Scientists have discovered different factors that may be able to predict a dog’s cancer diagnosis. Previous studies done on this have mostly focused on European breeds, but the doctors in this study wanted to focus on breeds that are most commonly found in the United States. Dr Andi Flory, a veterinary oncologist, led this research by collecting data from 3,452 dogs. They found that the median age at which the dogs were diagnosed was 8.8 years.
We have learned in AP Bio about what causes cells to become cancerous in humans, and sadly, it’s similar in dogs. If cells become damaged, this can affect their ability to know when to stop reproducing, causing them to reproduce uncontrollably. Other factors, such as mutations in onco genes, can cause similar uncontrollable cell reproduction. Cells that become cancerous are different from normal cells in that they will divide even if they haven’t received a signal to do so or if the area they belong in is filled with cells already.
Male dogs were generally diagnosed at a younger age than females. Furthermore, fixed dogs had earlier detection as well, compared to dogs that had not been fixed. Purebred dogs had cancer detected at a younger age compared to mixed-breed dogs. There are many things that could cause cancer in dogs. It’s possible that a cell was damaged or altered, or that an outside factored changed their DNA, which therefore could affect their genes that influence the behavior of cells.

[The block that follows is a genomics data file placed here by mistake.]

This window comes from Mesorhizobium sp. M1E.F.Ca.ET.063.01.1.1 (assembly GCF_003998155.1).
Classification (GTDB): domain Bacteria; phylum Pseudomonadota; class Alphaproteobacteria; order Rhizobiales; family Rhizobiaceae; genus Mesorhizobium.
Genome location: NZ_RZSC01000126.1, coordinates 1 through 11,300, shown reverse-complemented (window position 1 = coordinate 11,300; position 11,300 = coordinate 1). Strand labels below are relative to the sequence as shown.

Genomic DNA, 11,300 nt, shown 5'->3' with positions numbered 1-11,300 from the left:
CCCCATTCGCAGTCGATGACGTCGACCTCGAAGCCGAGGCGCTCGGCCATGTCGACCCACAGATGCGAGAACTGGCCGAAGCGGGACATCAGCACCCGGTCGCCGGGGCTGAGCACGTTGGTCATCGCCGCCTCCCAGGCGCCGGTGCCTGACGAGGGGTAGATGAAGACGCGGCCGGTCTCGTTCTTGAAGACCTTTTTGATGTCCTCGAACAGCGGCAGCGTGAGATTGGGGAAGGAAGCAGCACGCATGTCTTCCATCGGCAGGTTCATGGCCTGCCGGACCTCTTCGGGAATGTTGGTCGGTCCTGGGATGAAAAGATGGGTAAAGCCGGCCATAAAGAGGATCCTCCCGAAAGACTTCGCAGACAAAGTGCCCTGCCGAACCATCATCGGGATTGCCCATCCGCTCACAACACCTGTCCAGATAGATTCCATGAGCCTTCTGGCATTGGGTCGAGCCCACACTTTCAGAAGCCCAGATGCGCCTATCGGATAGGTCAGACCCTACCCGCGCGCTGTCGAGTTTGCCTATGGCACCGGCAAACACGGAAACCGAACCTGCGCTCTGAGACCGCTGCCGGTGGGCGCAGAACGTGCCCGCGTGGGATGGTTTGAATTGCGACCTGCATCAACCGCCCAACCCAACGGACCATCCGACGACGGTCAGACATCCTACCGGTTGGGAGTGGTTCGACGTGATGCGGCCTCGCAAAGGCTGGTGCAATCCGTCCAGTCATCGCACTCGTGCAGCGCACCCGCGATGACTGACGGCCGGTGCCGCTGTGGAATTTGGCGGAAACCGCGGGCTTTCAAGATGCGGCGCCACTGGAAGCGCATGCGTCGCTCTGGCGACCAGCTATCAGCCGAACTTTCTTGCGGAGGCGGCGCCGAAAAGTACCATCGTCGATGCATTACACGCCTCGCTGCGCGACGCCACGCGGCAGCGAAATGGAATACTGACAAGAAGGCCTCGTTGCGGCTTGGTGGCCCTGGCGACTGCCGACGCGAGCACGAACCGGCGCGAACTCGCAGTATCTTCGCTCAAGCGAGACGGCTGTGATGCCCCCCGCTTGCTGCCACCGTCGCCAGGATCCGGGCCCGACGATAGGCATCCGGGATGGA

The scientists have concluded that, based on the findings, pet owners start cancer screenings for the dogs at age seven.
PetDx, the pet diagnostics company that conducted the study, has created a blood-based canine cancer test. This liquid supposedly detects cancer in dogs by looking for “genomic alterations” in blood. However, doctors question the validity of this test. In general, there are few tools that are successful in early cancer detection in jobs-even ultrasounds and x-rays, and including these liquid biopsies previously mentioned. That being said, the test’s ability to identify true cases is 54.7% accurate. Additionally, they can identify metastasized cancers (cancers that have spread) at a rate of 87.5 %, but only at 19.6% for small cancers. However, these tests do not officially detect cancer. Veterinary oncologist Cheryl London acknowledges that this study is especially useful for recognizing patterns in dogs’ diagnosis, and for encouraging pet owners of certain types of dogs to get screened sooner for early detection. The earlier the diagnosis, the earlier the treatments can begin. As we learned in class, treatments can be either chemotherapy, which is killing the rapidly dividing cancer cells, or the treatment can be a physical removal of the cancerous tumor.
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